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      How to Create a MERN Stack on Linux


      Of all the possible technical bases for a modern web site,
      “MERN holds the leading position when it comes to popularity.” This introduction makes you familiar with the essential tools used for a plurality of all web sites worldwide.

      Before You Begin

      1. If you have not already done so, create a Linode account and Compute Instance. See our
        Getting Started with Linode and
        Creating a Compute Instance guides.

      2. Follow our
        Setting Up and Securing a Compute Instance guide to update your system. You may also wish to set the timezone, configure your hostname, create a limited user account, and harden SSH access.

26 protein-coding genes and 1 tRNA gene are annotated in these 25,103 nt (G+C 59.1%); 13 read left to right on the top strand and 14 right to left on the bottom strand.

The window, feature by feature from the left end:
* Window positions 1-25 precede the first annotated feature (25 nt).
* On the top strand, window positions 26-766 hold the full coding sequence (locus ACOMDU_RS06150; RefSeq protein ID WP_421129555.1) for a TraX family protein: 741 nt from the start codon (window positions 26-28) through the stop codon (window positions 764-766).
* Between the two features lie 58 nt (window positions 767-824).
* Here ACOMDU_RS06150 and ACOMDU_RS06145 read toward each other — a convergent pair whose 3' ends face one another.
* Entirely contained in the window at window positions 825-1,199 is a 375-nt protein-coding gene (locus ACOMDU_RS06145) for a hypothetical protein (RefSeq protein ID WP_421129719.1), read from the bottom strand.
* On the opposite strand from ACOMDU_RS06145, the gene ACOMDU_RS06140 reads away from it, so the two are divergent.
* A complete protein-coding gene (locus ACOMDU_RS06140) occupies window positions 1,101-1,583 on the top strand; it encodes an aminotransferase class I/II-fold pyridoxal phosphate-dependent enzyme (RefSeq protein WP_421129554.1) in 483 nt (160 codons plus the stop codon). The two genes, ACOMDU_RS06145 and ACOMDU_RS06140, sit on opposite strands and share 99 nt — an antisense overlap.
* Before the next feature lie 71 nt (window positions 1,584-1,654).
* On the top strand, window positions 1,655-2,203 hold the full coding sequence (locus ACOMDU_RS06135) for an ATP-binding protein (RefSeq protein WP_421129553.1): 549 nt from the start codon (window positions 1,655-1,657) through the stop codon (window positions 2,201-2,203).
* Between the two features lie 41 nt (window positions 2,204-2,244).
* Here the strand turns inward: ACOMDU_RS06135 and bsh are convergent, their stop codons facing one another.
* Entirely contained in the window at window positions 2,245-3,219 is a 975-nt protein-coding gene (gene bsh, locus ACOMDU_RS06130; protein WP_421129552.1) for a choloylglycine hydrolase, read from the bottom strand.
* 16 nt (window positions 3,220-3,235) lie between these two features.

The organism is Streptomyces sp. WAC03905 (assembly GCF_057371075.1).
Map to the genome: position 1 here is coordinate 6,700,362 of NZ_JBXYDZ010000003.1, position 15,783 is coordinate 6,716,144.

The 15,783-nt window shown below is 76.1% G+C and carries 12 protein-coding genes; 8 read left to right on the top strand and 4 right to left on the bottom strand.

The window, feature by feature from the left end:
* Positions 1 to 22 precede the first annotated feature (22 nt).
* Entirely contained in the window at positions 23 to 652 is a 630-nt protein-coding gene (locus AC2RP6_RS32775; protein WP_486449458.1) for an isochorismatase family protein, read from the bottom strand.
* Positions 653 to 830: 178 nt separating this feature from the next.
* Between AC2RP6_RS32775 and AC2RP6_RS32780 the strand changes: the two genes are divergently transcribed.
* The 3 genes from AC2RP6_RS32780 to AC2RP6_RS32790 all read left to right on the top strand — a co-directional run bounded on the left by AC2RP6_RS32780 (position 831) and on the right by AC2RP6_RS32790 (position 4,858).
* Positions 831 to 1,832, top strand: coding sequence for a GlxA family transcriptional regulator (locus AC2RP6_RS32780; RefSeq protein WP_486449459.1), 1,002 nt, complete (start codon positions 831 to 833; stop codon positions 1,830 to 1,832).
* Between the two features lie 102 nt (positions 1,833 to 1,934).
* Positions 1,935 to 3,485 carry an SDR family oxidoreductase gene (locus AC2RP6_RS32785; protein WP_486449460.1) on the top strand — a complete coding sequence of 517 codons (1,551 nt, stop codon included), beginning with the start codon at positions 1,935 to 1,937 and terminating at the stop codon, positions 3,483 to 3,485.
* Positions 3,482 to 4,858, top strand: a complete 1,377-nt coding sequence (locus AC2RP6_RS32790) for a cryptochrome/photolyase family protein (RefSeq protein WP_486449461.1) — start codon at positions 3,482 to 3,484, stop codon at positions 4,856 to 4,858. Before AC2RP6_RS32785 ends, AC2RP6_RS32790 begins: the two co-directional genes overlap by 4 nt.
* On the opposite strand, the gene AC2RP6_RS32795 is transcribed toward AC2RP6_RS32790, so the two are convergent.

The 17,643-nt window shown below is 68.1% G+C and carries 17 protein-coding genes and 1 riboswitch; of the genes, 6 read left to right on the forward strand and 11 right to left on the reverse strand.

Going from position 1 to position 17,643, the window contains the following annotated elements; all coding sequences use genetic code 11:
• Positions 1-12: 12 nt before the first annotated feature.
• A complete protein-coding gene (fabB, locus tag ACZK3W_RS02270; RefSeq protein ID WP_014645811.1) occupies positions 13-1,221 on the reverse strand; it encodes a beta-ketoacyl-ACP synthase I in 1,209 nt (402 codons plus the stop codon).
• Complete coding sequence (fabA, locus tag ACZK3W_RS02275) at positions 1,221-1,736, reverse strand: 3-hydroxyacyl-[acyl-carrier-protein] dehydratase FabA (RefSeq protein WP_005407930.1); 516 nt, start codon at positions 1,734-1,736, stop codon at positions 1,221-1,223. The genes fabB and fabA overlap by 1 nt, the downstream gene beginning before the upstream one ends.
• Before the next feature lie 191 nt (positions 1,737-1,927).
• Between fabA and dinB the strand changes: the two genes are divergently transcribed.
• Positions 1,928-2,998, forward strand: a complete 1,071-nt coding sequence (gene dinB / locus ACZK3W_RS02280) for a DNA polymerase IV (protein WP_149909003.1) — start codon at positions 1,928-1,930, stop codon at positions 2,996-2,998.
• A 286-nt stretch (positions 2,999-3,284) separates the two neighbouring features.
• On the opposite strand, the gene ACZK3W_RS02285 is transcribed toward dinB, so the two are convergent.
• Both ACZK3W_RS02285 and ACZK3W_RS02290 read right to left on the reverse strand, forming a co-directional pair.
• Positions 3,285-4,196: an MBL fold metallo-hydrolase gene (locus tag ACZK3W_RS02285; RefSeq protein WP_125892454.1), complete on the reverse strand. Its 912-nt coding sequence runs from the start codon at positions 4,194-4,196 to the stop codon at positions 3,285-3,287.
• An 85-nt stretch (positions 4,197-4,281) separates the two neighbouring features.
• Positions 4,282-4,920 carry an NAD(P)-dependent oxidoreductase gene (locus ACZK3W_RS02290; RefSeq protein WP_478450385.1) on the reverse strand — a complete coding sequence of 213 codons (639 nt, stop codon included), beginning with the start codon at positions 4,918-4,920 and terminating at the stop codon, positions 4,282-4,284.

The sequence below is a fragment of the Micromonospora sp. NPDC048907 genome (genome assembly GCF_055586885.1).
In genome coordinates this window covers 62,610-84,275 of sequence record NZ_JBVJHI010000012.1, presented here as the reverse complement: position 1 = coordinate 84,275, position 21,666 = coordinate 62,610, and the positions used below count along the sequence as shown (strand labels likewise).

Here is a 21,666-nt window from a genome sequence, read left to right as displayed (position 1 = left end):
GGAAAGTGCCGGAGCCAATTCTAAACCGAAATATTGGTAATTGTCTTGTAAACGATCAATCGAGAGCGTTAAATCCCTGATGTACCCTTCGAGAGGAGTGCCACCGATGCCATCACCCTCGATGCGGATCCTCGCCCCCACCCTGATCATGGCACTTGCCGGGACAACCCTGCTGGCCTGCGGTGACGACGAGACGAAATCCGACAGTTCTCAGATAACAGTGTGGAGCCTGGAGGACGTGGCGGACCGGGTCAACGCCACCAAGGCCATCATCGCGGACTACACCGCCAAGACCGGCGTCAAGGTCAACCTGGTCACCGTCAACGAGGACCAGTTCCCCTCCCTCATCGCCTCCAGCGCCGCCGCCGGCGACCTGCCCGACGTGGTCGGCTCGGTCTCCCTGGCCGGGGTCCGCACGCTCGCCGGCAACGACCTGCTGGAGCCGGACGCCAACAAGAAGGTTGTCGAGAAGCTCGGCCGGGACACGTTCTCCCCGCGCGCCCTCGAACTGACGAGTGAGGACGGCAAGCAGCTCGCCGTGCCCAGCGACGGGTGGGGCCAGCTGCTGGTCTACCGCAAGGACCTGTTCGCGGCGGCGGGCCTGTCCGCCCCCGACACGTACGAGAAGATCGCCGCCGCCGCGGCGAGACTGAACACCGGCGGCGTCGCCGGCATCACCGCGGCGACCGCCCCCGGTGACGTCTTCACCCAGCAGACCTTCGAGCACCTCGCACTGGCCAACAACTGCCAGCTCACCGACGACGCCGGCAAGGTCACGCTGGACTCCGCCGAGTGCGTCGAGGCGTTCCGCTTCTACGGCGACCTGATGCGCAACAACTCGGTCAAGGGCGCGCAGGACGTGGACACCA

Note

      The steps in this guide require root privileges. Be sure to run the steps below as root or with the sudo prefix. For more information on privileges, see our
      Users and Groups guide.

      What is the MERN stack?

      MERN refers to MongoDB, Express.js, ReactJS, and Node.js, four software tools which cooperate to power millions of web sites worldwide. In broad terms:

      • MongoDB manages data, such as customer information, technical measurements, and event records.
      • Express.js is a web application framework for the “behaviors” of particular applications. For example, how data flows from catalog to shopping cart.
      • ReactJS is a library of user-interface components for managing the visual “state” of a web application.
      • Node.js is a back-end runtime environment for the server side of a web application.